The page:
The Onion is a routinely funny, usually quick-witted satirical newspaper, but needless to say it did not go over well last night when they called the 9-year-old Oscar-nominee Quvenzhane Wallis the c-word. Someone manning The Onion's Twitter feed sent this tweet out around midnight last night (8:42 PST):
As Buzzfeed's Kate Arthur notes, the tweet stayed up for about an hour, and then was deleted without an explanation after a severe backlash. Michelle Malkin's Twitchy ran with the outrage with this headline:
...And this tweet:
Disgusted readers unfollow The Onion after vile tweet sliming 9-year-old actress bit.ly/W5StRF— TwitchyTeam (@TwitchyTeam) February 25, 2013
This was one of the times where Malkin and Keith Olbermann, saw eye to eye (we're crossing our fingers and hope that the world does not end tomorrow):
And voicing the opinion of a faceless Internet horde, USA Today's Maria Puente explains: "The Onion is notorious for its cutting satire, but it's usually at least a little funny. But, as a zillion tweets kept repeating, this remark wasn't funny."
The Onion should totally apologize. As fellow actor Wendell Pierce eloquently points out, you just do not call a 9-year-old a c-word and it's totally within our free speech rights to think the social media person behind The Onion's feed is an idiot:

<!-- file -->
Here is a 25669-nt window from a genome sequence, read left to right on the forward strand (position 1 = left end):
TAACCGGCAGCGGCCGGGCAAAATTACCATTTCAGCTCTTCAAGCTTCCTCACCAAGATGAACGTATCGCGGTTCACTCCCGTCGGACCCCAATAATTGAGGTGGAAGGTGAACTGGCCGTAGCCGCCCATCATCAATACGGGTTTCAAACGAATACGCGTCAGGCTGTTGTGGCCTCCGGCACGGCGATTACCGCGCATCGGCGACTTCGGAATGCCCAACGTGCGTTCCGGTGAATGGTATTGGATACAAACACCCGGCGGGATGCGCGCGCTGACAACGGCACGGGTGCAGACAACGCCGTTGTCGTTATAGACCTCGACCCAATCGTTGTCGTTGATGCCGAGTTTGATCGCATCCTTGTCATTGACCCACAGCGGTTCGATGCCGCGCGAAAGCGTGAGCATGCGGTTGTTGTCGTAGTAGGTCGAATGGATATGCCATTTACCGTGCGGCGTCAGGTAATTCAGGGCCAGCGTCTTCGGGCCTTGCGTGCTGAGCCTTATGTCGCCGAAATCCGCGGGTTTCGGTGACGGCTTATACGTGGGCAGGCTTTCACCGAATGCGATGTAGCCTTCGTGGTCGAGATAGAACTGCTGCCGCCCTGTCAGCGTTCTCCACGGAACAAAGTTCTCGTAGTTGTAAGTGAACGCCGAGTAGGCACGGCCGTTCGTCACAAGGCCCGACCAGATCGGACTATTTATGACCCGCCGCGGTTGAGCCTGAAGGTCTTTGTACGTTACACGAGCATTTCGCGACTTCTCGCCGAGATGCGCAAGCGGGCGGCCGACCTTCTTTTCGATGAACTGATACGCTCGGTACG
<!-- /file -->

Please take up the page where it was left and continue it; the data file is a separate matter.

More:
On the other hand, as The New Yorker's Emily Nussbaum tweeted out last night, The Onion was trying to make a point, but was lost in stupidly tacky moment:
Time's Joel Stein explained it better than we could:
We got that @theonion was making fun of our celeb-obsessed, celeb-jealous, celeb-dissing culture and not Quevenzhane Wallis, right?— Joel Stein (@thejoelstein) February 25, 2013
Finally, the anonymous, but super prescient tweeter @amaeryllis points out that you can be angry at The Onion's word choice, but should also be angry at the bigger cultural point that isn't always as clear as The Onion's misstep:
Update, 11:49 a.m. Eastern: In a Facebook post, The Onion has apologized:
On behalf of The Onion, I offer my personal apology to Quvenzhané Wallis and the Academy of Motion Picture Arts and Sciences for the tweet that was circulated last night during the Oscars. It was crude and offensive—not to mention inconsistent with The Onion’s commitment to parody and satire, however biting.
No person should be subjected to such a senseless, humorless comment masquerading as satire.
The tweet was taken down within an hour of publication. We have instituted new and tighter Twitter procedures to ensure that this kind of mistake does not occur again.
In addition, we are taking immediate steps to discipline those individuals responsible.
Miss Wallis, you are young and talented and deserve better. All of us at The Onion are deeply sorry.
Update, 2:55 p.m.: The Onion's apology seems to have raised new questions about restraint at the paper of satirical record.
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